Breastfeeding and maternal cardiovascular risk factors and outcomes: A systematic review

PLoS One. 2017 Nov 29;12(11):e0187923. doi: 10.1371/journal.pone.0187923. eCollection 2017.

Abstract

Background: There is growing evidence that breastfeeding has short- and long-term cardiovascular health benefits for mothers. The objectives of this systematic review were to examine the association between breastfeeding and maternal cardiovascular risk factors and outcomes that have not previously been synthesized systematically, including metabolic syndrome, hypertension and cardiovascular disease.

Methods and findings: This systematic review meets PRISMA guidelines. The MEDLINE, EMBASE and CINAHL databases were systematically searched for relevant publications of any study design from the earliest publication date to March 2016. The reference lists from selected articles were reviewed, and forward and backward referencing were conducted. The methodological quality of reviewed articles was appraised using validated checklists. Twenty-one studies meeting the inclusion criteria examined the association between self-reported breastfeeding and one or more of the following outcomes: metabolic syndrome/metabolic risk factors (n = 10), inflammatory markers/adipokines (n = 2), hypertension (n = 7), subclinical cardiovascular disease (n = 2), prevalence/incidence of cardiovascular disease (n = 3) and cardiovascular disease mortality (n = 2). Overall, 19 studies (10 cross-sectional/retrospective, 9 prospective) reported significant protective effects of breastfeeding, nine studies (3 cross-sectional/retrospective, 5 prospective, 1 cluster randomized controlled trial) reported non-significant findings and none reported detrimental effects of breastfeeding. In most studies reporting significant associations, breastfeeding remained associated with both short- and long-term maternal cardiovascular health risk factors/outcomes, even after covariate adjustment. Findings from several studies suggested that the effects of breastfeeding may diminish with age and a dose-response association between breastfeeding and several metabolic risk factors. However, further longitudinal studies, including studies that measure exclusive breastfeeding, are needed to confirm these findings.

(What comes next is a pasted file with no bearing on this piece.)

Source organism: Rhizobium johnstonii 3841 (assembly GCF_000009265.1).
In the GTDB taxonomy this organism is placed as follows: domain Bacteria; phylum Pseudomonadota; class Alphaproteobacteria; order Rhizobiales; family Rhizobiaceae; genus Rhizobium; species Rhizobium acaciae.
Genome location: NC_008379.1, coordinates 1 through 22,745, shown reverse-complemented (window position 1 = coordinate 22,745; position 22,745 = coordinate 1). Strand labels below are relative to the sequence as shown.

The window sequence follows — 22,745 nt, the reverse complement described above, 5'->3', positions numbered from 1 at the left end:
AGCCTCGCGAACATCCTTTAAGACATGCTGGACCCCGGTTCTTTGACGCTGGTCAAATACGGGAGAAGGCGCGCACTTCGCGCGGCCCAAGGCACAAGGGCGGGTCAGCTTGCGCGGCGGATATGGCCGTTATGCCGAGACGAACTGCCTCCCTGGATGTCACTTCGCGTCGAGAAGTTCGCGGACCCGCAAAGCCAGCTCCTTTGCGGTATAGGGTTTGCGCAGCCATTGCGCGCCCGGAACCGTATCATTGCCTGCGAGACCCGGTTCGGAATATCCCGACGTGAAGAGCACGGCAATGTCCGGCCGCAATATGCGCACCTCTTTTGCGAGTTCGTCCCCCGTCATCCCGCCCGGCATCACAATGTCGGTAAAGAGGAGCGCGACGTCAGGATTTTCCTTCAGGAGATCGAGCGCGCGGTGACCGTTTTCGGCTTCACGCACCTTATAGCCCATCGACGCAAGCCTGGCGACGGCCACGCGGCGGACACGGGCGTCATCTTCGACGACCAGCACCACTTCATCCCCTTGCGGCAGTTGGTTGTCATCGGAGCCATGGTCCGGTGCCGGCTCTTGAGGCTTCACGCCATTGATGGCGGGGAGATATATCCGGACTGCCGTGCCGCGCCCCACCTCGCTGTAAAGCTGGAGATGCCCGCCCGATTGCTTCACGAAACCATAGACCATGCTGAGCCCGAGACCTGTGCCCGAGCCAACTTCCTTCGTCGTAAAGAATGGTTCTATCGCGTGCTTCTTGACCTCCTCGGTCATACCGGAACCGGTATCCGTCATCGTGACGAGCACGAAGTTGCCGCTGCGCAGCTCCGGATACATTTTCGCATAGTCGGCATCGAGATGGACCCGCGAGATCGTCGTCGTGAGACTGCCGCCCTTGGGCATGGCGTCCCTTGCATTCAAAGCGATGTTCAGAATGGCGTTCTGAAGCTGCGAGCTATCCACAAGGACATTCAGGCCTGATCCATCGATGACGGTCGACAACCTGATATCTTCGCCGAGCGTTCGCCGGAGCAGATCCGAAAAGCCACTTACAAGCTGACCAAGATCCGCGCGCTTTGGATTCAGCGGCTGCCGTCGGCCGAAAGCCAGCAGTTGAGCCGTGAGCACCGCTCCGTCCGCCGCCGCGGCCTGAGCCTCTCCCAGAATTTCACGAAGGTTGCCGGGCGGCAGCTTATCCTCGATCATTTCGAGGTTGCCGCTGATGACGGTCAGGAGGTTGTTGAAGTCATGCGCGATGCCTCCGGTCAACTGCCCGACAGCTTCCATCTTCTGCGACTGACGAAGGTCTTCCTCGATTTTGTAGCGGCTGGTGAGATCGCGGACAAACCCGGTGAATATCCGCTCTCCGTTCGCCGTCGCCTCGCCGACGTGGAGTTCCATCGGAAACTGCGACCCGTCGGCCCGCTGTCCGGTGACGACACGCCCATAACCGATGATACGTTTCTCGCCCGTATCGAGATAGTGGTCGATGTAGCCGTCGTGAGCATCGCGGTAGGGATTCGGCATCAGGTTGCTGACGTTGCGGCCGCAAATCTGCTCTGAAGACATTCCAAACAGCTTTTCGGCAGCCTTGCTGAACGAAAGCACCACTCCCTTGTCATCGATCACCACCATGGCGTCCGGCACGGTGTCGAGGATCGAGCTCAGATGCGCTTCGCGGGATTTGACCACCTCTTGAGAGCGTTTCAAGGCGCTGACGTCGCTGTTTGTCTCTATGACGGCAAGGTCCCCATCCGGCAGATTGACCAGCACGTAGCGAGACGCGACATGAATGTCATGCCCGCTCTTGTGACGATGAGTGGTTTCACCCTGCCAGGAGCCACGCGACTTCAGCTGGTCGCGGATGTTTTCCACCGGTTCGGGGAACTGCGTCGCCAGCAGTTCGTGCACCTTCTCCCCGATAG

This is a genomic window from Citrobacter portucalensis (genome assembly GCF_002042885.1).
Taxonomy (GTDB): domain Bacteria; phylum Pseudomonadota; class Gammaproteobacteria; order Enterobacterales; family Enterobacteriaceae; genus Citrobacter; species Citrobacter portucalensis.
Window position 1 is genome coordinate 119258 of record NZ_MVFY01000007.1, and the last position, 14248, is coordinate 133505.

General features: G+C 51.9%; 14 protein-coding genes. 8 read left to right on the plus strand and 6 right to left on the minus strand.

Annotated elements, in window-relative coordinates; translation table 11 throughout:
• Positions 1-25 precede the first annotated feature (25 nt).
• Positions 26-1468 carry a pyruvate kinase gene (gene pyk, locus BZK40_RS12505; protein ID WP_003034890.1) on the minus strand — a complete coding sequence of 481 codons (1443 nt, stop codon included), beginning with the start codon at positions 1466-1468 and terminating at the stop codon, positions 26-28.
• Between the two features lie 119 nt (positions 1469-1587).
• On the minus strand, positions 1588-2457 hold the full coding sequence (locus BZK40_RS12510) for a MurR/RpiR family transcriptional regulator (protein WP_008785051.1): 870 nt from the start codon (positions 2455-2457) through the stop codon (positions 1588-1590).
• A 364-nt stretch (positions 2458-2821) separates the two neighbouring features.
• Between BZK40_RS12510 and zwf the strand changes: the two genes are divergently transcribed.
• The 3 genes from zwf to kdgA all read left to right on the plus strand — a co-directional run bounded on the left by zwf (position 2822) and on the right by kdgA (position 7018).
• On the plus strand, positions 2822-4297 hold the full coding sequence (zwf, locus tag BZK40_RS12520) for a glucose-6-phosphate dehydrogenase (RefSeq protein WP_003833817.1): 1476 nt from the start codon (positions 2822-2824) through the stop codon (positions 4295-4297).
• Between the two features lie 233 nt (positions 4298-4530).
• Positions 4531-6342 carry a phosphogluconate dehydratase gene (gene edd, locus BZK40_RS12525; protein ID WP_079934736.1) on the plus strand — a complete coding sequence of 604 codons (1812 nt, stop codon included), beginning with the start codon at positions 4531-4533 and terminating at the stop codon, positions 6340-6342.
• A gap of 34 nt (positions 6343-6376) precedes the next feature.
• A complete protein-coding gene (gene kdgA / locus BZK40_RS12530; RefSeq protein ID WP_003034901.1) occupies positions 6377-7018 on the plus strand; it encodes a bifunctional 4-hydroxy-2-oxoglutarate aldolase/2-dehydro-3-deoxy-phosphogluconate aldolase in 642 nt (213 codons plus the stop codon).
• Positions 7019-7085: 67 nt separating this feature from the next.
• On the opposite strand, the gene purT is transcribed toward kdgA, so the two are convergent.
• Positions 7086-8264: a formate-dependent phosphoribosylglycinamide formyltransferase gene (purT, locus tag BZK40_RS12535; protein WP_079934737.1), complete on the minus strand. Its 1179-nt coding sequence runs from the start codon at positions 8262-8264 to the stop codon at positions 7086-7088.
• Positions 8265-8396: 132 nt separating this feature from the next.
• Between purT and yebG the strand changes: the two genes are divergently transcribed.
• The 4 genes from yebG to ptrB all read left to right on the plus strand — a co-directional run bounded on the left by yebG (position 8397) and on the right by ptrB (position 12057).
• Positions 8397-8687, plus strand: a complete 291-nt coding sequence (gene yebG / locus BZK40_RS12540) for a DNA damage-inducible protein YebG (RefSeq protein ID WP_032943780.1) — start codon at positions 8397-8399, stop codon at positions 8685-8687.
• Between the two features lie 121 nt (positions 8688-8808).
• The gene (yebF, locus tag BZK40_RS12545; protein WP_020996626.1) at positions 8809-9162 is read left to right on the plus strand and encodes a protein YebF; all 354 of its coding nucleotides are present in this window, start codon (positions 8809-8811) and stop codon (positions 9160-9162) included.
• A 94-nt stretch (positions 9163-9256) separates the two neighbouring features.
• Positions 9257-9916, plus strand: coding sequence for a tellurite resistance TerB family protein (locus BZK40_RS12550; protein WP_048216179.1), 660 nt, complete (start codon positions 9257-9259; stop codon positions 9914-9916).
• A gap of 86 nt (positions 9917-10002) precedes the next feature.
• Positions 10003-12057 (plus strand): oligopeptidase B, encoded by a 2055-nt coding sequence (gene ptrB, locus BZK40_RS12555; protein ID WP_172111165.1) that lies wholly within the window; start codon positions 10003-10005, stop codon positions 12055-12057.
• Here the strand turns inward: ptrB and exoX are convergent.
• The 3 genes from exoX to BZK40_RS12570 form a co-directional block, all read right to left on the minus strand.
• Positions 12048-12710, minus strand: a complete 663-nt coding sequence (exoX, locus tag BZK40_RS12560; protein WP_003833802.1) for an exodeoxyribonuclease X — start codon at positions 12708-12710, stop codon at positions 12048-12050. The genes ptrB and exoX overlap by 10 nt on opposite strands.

Conclusions: The evidence from this review suggests that breastfeeding is associated with cardiovascular health benefits. However, results should be interpreted with caution as the evidence gathered for each individual outcome was limited by the small number of observational studies. Additional prospective studies are needed.

Prospero registration number: CRD42016047766.

Publication types

  • Review
  • Systematic Review

MeSH terms

  • Breast Feeding*
  • Cardiovascular Diseases / epidemiology*
  • Female
  • Humans
  • Risk Factors

Grants and funding

BN is supported by an Australian Postgraduate Award and a University of Sydney Merit Award. KJ is supported by the Skellern Scholarship, University of Sydney. DD is supported by a Heart Foundation Future Leader Fellowship (#101234). The funders had no role in study design, data collection and analysis, decision to publish, or preparation of the manuscript.